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The paternal transition entails neuroanatomic adaptations that are associated with the father's brain response to his infant cues

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dc.contributor.author Paternina Die, María
dc.contributor.author Martínez-García, Magdalena
dc.contributor.author Pretus, Clara
dc.contributor.author Hoekzema, Elseline
dc.contributor.author Barba-Müller, Erika
dc.contributor.author Martín de Blas, Daniel
dc.contributor.author Pozzobon, Cristina
dc.contributor.author Ballesteros, Agustín
dc.contributor.author Vilarroya, Óscar
dc.contributor.author Desco, Manuel
dc.contributor.author Carmona, Susanna
dc.date.accessioned 2022-05-26T06:51:29Z
dc.date.available 2022-05-26T06:51:29Z
dc.date.issued 2020
dc.identifier.citation Paternina-Die M, Martínez-García M, Pretus C, Hoekzema E, Barba-Müller E, Martín de Blas D, et al. The paternal transition entails neuroanatomic adaptations that are associated with the father's brain response to his infant cues. Cereb Cortex Commun. 2020 Nov 4; 1(1): tgaa082. DOI: 10.1093/texcom/tgaa082
dc.identifier.issn 2632-7376
dc.identifier.uri http://hdl.handle.net/10230/53273
dc.description.abstract The transition into fatherhood is a life-changing event that requires substantial psychological adaptations. In families that include a father figure, sensitive paternal behavior has been shown to positively impact the infant's development. Yet, studies exploring the neuroanatomic adaptations of men in their transition into fatherhood are scarce. The present study used surface-based methods to reanalyze a previously published prospective magnetic resonance imaging dataset comprised of 20 first-time fathers (preconception-to-postpartum) and 17 childless men. We tested if the transition into fatherhood entailed changes in cortical volume, thickness, and area and whether these changes were related to 2 indicators of paternal experience. Specifically, we tested if such changes were associated with (1) the baby's age and/or (2) the fathers' brain activity in response to pictures of their babies compared with an unknown baby. Results indicated that first-time fathers exhibited a significant reduction in cortical volume and thickness of the precuneus. Moreover, higher volume reduction and cortical thinning were associated with stronger brain responses to pictures of their own baby in parental brain regions. This is the first study showing preconception-to-postpartum neuroanatomical adaptations in first-time fathers associated with the father's brain response to cues of his infant.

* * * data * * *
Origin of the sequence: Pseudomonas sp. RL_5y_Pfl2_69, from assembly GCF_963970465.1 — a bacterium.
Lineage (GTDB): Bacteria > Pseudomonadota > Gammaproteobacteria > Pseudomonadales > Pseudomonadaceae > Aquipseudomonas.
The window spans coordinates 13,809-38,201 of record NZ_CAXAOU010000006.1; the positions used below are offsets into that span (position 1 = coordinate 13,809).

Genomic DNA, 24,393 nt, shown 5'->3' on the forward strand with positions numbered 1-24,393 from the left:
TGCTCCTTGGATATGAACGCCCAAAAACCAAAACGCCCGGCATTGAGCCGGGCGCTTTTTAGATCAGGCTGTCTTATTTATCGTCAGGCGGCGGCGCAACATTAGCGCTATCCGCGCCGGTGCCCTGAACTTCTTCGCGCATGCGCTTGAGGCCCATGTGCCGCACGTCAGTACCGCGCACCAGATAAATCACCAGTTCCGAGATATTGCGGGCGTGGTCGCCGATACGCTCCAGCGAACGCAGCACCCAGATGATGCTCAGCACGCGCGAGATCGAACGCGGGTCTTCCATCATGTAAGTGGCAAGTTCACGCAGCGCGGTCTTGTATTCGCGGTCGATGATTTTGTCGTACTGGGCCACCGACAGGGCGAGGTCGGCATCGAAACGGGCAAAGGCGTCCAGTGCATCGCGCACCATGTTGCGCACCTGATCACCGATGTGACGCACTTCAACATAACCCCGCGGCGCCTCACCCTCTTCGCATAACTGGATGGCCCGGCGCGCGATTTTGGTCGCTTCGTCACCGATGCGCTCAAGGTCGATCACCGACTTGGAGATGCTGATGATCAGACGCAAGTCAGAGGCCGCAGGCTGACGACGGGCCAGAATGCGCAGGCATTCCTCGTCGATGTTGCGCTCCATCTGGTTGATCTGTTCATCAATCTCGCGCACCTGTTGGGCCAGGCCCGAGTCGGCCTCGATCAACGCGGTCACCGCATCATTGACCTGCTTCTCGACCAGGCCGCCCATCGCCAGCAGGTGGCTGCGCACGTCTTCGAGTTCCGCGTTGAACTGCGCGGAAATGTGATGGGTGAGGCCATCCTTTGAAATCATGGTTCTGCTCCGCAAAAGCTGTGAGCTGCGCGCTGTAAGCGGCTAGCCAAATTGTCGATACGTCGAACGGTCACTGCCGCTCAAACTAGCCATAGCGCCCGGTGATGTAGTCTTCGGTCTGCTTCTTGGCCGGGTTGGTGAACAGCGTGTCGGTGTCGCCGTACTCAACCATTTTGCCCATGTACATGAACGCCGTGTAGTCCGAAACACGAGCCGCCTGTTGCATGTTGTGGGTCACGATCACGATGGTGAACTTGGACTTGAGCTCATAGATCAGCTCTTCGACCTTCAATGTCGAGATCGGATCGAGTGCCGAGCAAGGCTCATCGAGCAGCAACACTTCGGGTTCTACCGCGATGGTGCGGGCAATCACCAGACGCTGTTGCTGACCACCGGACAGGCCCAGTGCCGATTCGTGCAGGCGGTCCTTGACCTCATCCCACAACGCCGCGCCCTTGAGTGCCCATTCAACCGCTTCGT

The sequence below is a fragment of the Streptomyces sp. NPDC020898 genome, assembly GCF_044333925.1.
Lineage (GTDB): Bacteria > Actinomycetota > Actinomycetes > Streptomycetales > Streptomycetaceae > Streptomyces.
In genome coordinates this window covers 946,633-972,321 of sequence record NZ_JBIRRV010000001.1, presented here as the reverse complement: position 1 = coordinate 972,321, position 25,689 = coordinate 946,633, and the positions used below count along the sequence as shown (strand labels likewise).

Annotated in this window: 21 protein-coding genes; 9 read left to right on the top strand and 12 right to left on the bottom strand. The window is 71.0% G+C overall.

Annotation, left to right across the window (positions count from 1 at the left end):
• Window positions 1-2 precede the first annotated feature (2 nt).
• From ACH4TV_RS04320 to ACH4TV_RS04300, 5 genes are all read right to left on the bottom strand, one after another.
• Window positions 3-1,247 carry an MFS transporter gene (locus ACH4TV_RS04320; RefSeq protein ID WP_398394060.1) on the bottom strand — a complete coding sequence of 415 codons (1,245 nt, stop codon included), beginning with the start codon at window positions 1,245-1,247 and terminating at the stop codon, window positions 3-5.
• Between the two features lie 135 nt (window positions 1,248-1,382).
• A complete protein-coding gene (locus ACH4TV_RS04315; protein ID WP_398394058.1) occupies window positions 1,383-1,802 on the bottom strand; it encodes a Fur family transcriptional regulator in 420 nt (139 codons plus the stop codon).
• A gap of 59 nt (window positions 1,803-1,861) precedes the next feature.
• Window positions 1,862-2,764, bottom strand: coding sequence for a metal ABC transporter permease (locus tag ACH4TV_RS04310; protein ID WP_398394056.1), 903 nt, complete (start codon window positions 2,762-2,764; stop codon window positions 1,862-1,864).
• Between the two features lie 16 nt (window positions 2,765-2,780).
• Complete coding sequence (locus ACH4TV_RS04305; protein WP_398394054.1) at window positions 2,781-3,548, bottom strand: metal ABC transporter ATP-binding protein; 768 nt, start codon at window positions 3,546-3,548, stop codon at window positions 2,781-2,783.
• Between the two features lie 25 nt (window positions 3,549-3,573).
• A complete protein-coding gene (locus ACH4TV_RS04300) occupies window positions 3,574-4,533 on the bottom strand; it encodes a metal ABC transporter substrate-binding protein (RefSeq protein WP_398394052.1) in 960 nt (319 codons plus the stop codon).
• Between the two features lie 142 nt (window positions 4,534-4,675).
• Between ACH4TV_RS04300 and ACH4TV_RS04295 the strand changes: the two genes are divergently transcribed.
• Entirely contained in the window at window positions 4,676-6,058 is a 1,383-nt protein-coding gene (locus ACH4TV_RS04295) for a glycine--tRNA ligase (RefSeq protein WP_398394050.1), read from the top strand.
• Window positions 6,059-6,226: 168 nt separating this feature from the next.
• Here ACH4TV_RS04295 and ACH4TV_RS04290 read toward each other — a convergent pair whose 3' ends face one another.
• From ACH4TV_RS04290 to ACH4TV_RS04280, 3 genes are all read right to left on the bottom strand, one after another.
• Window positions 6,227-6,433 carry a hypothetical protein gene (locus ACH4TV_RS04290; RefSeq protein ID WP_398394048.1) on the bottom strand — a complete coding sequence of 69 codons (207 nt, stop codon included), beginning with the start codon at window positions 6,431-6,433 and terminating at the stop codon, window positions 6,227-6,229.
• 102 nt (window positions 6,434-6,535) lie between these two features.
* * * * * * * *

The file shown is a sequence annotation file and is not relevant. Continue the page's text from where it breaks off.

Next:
dc.description.sponsorship Ministerio de Ciencia, Innovación y Universidades project (RTI2018-093952-B-100); Instituto de Salud Carlos III projects (CP16/00096 and PI17/00064); cofunded by European Regional Development Fund, “A way of making Europe” and by “La Caixa” Foundation under the project code LCF/PR/HR19/52160001, and by the European Research Council under the project code 883069. The project ASPIDE has received funding from the European Union’s Horizon 2020 research and innovation programme under grant agreement number 801091. M.M.G. and S.S.C. were funded by Ministerio de Ciencia, Innovación y Universidades, Instituto de Salud Carlos III (PFIS contract FI18/00255 and Miguel Servet Type I research contract CP16/00096, respectively), and cofunded by European Social Fund “Investing in your future.” The Centro Nacional de Investigaciones Cardiovasculares is supported by the Ministerio de Ciencia, Innovación y Universidades and the Pro CNIC Foundation, and is a Severo Ochoa Center of Excellence (SEV-2015-0505). The funders had no role in study design, data collection and analysis, decision to publish, or preparation of the manuscript.
dc.format.mimetype application/pdf
dc.language.iso eng
dc.publisher Oxford University Press
dc.rights Copyright © The Author(s) 2020. Published by Oxford University Press. This is an Open Access article distributed under the terms of the Creative Commons Attribution License (http://creativecommons.org/licenses/by/4.0/), which permits unrestricted reuse, distribution, and reproduction in any medium, provided the original work is properly cited.
dc.rights.uri http://creativecommons.org/licenses/by/4.0/
dc.title The paternal transition entails neuroanatomic adaptations that are associated with the father's brain response to his infant cues
dc.type info:eu-repo/semantics/article
dc.identifier.doi http://dx.doi.org/10.1093/texcom/tgaa082
dc.subject.keyword MRI
dc.subject.keyword Fatherhood
dc.subject.keyword Neuroimaging
dc.subject.keyword Parental brain
dc.relation.projectID info:eu-repo/grantAgreement/EC/H2020/883069
dc.rights.accessRights info:eu-repo/semantics/openAccess
dc.type.version info:eu-repo/semantics/publishedVersion


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